'Dinner at The Twits' review or 'I'm not sure I can stomach this.'
'Dinner at The Twits' - Les Enfants Terribles
15th September 2016
Written for Exeunt
15th September 2016
Written for Exeunt
The lust for novel theatrical – or filmic or dining or adventure or any-bloomin-thing – experiences has reached a fairly bonkers level in London. It arguably started with PunchDrunk’s promenade shows and the huge excitement they generated from letting their audience, masked and giddy, roam about the set. That thirst for novel immersive experiences was further stoked byYouMeBumBumTrain, which – again – allowed the spectator to take on a starring role (Christ we’re a narcissistic bunch, aren’t we?). Then there was Secret Cinema and, most recently, Crystal Maze and a whole slew of theatrical ‘adventures’ – all of which merge theatre and some sort of ‘extra’ component and charge very high prices for those keen to be thrust in the middle of these odd, and sometimes awesome, theatrical collisions.
Now we have the merging of the theatrical and dining experience (a genre that has been gaining traction for a while, but which I have never really *got*) withDinner at The Twits, which invites the audience to share canapes and a suitably gruesome dinner – full of bubbling sauces and dodgy pies – with Roald Dahl’s hairy, horrible Twits. It’s quite well done, I guess. But it feels commercially-driven and a tad soul-less to me. This is a solid package deal that has been polished to a shiny and marketable finish by director Emma Earle and her team – but it isn’t brilliant food and it certainly isn’t brilliant theatre. What you’re buying into here is yet another ‘novel’ London experience, which you can post on Facebook and brag to your friends about. But Alice’s Underground Adventure(the last and brilliant immersive show from Les Enfants Terribles) this is not.
This is – also – not a show to experience on your own. Press night at the Vaults was packed with a bunch of seriously awkward looking critics (myself included), with not nearly enough theatre to hide behind. We begin in a loft-like bar, part of a huge set designed with a grand and enjoyably chaotic sweep by Samuel Wyer. We buy cocktails with the currency of ‘worms’ (in reality just quite a lot of money). The cocktails have Twitesque titles – Sting and Tonic etc – but they’re effectively just quite expensive cocktails. Next up is canapes in the Twits’ ghastly garden. So far the Twits are yet to make an appearance. Again, the canapes have funny names – Mouldy Delight and Writhing Spaghetti – but they’re really just a bunch of fairly nice canapes displayed with flair and served by waiters, who (and I don’t quite get this) are dressed like melting clowns. It’s all very hot, very squidged and ever so slightly dull. Curiosity is not rewarded well in this space; a poke around a shed reveals a garlicky dip disguised as paint, and a bunch of snacks hang off a giant tree – but that is about it. Shows like this need more surprises – otherwise the audience stops hunting.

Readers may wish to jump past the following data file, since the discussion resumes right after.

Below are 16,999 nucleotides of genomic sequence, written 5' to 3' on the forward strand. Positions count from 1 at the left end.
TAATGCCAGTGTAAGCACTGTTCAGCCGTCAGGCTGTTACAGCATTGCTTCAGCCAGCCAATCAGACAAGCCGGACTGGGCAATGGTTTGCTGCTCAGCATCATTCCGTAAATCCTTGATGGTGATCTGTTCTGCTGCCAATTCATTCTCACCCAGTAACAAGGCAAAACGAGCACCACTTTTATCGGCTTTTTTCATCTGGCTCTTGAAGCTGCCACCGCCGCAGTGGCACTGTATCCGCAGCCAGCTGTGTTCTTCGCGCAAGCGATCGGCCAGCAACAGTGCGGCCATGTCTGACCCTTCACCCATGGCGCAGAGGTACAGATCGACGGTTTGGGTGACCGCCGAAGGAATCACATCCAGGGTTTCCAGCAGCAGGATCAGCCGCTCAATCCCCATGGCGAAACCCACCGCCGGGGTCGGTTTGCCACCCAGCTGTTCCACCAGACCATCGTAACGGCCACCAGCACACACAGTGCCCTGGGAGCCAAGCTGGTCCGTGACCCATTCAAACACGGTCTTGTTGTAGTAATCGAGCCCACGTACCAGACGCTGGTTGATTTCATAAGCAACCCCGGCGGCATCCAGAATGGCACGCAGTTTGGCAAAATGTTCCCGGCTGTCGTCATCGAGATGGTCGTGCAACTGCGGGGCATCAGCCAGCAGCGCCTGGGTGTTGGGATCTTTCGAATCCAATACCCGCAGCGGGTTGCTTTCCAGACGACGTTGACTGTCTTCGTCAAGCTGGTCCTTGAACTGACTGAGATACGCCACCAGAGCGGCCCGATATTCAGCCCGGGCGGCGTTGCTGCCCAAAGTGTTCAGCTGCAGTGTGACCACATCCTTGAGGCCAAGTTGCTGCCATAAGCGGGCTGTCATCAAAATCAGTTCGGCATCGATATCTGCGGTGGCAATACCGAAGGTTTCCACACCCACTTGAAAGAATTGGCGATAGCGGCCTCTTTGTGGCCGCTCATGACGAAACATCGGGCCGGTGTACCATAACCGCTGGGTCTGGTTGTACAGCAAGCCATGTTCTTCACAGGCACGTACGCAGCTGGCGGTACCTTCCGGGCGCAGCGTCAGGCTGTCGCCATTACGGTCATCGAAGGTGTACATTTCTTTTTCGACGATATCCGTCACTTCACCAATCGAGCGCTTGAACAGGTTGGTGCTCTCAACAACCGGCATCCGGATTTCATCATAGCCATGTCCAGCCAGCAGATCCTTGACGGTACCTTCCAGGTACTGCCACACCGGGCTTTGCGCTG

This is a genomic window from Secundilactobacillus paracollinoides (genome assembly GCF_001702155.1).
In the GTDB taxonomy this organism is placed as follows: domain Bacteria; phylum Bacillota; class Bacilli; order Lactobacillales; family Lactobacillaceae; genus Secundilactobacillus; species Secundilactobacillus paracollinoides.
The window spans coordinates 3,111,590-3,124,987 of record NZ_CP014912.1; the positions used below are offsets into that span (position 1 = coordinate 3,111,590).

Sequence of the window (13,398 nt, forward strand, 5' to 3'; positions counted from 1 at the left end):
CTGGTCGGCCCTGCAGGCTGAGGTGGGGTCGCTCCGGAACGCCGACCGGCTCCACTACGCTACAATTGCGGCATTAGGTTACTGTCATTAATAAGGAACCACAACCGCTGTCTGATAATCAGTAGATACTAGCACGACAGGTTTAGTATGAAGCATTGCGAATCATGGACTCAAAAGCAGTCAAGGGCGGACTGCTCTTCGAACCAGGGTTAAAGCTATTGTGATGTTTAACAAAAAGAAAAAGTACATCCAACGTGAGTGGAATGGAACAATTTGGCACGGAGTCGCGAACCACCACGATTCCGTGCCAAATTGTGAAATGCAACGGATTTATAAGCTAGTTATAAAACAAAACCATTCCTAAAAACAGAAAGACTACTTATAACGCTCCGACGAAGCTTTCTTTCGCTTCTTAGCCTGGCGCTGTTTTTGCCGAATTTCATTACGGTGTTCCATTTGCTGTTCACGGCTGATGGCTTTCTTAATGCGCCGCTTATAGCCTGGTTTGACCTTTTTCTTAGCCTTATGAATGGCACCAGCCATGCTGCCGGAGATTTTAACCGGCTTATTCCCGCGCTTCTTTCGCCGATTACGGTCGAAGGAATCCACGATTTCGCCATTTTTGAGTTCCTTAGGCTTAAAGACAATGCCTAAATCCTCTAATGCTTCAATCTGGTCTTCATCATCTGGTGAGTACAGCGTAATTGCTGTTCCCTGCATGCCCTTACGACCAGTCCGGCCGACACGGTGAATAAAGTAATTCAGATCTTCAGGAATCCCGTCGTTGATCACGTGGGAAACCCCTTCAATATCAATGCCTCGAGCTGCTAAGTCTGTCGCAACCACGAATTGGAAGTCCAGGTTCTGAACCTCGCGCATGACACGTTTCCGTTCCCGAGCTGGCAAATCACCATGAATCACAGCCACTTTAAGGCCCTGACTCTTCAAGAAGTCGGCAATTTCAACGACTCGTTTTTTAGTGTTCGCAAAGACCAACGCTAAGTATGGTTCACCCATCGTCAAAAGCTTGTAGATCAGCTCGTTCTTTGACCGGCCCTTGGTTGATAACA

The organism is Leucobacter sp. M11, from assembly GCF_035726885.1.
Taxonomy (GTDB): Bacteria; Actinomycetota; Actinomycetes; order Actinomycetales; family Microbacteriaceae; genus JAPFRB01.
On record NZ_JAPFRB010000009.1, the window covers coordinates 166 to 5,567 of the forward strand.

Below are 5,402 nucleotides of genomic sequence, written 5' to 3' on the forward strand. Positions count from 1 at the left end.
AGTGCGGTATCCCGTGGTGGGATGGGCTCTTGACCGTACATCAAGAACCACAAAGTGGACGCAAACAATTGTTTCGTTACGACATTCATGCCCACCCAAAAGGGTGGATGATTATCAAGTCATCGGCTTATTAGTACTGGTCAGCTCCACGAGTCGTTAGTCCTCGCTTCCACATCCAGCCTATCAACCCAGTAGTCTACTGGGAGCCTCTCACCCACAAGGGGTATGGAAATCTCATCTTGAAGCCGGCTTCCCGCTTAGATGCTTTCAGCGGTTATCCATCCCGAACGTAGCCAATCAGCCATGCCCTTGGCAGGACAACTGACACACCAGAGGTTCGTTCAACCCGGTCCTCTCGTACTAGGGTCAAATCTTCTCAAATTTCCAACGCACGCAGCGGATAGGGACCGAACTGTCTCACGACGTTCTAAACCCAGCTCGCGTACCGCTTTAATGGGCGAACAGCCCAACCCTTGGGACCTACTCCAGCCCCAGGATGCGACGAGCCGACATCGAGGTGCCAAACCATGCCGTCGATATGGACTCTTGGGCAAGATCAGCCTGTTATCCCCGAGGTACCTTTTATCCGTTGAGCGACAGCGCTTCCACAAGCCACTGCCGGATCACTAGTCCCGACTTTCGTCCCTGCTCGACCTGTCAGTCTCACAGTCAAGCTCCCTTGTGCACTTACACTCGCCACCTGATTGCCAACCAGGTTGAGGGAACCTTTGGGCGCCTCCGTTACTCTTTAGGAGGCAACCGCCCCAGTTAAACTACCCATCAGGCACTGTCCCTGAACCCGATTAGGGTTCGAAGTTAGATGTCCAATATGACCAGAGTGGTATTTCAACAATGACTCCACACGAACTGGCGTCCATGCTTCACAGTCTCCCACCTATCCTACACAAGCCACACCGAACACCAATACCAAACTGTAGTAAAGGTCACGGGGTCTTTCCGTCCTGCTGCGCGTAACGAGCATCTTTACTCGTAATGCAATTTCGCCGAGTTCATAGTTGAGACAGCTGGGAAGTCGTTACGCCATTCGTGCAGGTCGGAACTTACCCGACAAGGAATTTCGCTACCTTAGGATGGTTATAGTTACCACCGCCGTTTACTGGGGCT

Things pick up when The Twits finally burst into the garden in all their hideous and hairy splendour. Lizzy Dive is a hirsute joy to behold. Her red hair is so huge and spikey it looks like she might lift-off at any moment, her clothes are so grubby you’re scared to get close and her face so weird and warty – her eyes glassy and intense – that she’s genuinely a little bit frightening. Christopher-Robert Barlow is enjoyably grim as Mr Twit, too, though he doesn’t have the same crackle of danger as Dive’s prowling and cackling Mrs Twit.
The scant story line is this: Mr and Mrs Twit are renewing their wedding vows and we are here to join the festivities. Dinner is served in a banquet hall, where we are entertained by the Twits’ pet monkeys and scowled and screamed at by The Twits. The food itself is pretty odd, which is perfectly fine in theory – but it isn’t all that tasty. Everything has a Twit-like twist – so the potatoes have been sprinkled with ‘soil’ (which tastes of WEIRDNESS), the pie has a fowl’s leg poking out of it and the wine – well, probably best not to talk about the wine.
The odd garnishes, the (rightfully) aggressive performances – and the many references to puking and crapping – don’t exactly work up an appetite. It’s hard to care about the food, which strikes me as a tad unfortunate. There are – thankfully – a few brilliant theatrical fireballs in the closing stages, including a particularly gory explosion and the appearance of an enormous puppet bird. The huge bird (part of a storyline which isn’t really worth mentioning) is crazy and beautiful and the whole dining room suddenly tingles as this giant rainbow bird sweeps around the hall, poking at our plates. It all starts to feel a bit magical and a lot more enjoyable: perhaps Dining with Dinosaurs might’ve been a better call?